As a student of international law, and a longtime supporter of human rights everywhere, I can only condemn the cavalier use of facts and truth by Oxfam in its pursuit of an AGW-based agenda.
In the opening remarks, the present tense:
In failing to tackle climate change with urgency, rich countries are effectively violating the human rights of millions of the world’s poorest people. Continued excessive greenhouse-gas emissions primarily from industrialised nations are – with scientific certainty – creating floods, droughts, hurricanes, sea-level rise, and seasonal unpredictability. The result is failed harvests, disappearing islands, destroyed homes, water scarcity, and deepening health crises, which are undermining millions of peoples’ rights to life, security, food, water, health, shelter, and culture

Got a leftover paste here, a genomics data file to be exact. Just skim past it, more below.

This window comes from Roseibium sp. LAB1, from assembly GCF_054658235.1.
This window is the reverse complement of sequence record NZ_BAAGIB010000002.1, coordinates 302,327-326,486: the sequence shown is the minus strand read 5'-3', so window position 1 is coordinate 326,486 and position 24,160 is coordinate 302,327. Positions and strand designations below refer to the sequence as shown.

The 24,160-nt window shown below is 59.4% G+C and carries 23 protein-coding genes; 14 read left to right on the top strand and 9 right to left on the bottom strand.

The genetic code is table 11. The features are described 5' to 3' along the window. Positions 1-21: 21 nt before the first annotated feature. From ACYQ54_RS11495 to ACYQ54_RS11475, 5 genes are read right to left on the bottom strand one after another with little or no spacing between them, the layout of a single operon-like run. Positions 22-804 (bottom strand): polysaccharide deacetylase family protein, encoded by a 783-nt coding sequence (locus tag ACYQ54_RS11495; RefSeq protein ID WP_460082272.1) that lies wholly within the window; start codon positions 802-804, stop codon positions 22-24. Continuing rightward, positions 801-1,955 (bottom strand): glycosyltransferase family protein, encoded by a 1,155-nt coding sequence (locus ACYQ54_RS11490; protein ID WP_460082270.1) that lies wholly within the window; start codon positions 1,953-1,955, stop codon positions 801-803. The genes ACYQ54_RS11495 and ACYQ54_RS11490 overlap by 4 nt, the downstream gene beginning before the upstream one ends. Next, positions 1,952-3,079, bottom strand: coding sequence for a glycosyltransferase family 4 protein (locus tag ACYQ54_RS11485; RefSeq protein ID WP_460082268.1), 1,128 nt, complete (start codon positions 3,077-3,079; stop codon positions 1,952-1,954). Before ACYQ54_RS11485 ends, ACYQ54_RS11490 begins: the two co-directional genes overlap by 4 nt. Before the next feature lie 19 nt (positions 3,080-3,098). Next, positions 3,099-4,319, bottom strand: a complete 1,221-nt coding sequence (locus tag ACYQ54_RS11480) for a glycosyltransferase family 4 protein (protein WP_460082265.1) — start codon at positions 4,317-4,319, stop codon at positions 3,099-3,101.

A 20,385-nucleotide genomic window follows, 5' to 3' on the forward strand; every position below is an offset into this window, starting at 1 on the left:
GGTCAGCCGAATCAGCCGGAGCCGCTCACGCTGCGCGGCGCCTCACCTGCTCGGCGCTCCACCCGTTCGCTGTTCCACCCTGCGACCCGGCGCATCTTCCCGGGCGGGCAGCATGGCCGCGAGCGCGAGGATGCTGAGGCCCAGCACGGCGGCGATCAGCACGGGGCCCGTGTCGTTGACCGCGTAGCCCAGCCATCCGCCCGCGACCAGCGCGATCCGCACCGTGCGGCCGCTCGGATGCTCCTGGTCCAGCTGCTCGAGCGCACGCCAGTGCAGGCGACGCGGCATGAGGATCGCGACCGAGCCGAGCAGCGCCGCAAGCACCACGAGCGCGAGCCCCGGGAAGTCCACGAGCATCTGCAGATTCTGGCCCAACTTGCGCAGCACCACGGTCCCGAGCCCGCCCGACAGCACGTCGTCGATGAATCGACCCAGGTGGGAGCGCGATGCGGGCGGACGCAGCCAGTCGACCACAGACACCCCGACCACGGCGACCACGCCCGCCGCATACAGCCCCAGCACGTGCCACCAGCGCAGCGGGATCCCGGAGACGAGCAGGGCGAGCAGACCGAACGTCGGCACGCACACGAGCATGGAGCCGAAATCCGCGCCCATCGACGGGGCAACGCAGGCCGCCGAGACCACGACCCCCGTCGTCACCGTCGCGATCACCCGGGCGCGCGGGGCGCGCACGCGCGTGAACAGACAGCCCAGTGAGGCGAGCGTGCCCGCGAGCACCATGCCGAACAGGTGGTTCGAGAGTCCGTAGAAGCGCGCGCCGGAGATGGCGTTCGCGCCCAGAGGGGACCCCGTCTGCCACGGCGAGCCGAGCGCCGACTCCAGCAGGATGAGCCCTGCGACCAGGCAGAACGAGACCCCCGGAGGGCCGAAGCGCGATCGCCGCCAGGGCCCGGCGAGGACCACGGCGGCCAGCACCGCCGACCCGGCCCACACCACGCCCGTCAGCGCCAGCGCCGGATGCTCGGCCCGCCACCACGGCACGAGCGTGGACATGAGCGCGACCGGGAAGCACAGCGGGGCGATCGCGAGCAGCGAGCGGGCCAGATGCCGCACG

In Chapter 1, “How climate change undermines human rights“, the future tense.
Look for example at table 2 “Current and projected impacts of climate change upon human rights“.
I simply cannot find any “current impact” listed in there. Since Oxfam can only talk about “future impacts“, there is no climate-related violation of human rights at present.
The statement in the opening remarks is wrong. In fact, it’s a lie.
I have done a fair bit of work with Amnesty International in the past, and I do remember how important it was (and still is) to stick to facts and ascertained truths, as every lie and every fantasy, even if based on good intent, would inevitably bite back, discrediting the organization and its causes.
And so: if Oxfam is truly worried about future impacts on human rights, it should talk about future impacts on human rights. The fact that it feels compelled to masquerade them instead as present impacts shows that Oxfam doesn’t have a strong enough case to present.